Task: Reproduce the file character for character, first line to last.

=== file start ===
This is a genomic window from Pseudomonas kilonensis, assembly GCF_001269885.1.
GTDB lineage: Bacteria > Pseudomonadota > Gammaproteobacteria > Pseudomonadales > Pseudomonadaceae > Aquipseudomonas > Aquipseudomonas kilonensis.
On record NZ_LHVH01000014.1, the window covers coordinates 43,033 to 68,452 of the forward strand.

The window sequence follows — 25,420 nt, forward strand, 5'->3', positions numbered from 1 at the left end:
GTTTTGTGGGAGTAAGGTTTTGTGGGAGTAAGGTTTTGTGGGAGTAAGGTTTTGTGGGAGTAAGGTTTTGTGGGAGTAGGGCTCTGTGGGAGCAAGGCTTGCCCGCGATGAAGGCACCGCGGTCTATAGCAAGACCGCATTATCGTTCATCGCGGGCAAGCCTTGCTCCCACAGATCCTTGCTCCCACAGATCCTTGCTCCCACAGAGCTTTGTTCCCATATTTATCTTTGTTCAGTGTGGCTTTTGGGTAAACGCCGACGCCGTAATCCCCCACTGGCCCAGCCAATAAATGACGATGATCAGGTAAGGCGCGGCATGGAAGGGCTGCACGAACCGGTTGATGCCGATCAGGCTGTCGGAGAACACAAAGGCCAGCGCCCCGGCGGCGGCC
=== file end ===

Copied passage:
This is a genomic window from Pseudomonas kilonensis, assembly GCF_001269885.1.
GTDB lineage: Bacteria > Pseudomonadota > Gammaproteobacteria > Pseudomonadales > Pseudomonadaceae > Aquipseudomonas > Aquipseudomonas kilonensis.
On record NZ_LHVH01000014.1, the window covers coordinates 43,033 to 68,452 of the forward strand.

The window sequence follows — 25,420 nt, forward strand, 5'->3', positions numbered from 1 at the left end:
GTTTTGTGGGAGTAAGGTTTTGTGGGAGTAAGGTTTTGTGGGAGTAAGGTTTTGTGGGAGTAAGGTTTTGTGGGAGTAGGGCTCTGTGGGAGCAAGGCTTGCCCGCGATGAAGGCACCGCGGTCTATAGCAAGACCGCATTATCGTTCATCGCGGGCAAGCCTTGCTCCCACAGATCCTTGCTCCCACAGATCCTTGCTCCCACAGAGCTTTGTTCCCATATTTATCTTTGTTCAGTGTGGCTTTTGGGTAAACGCCGACGCCGTAATCCCCCACTGGCCCAGCCAATAAATGACGATGATCAGGTAAGGCGCGGCATGGAAGGGCTGCACGAACCGGTTGATGCCGATCAGGCTGTCGGAGAACACAAAGGCCAGCGCCCCGGCGGCGGCC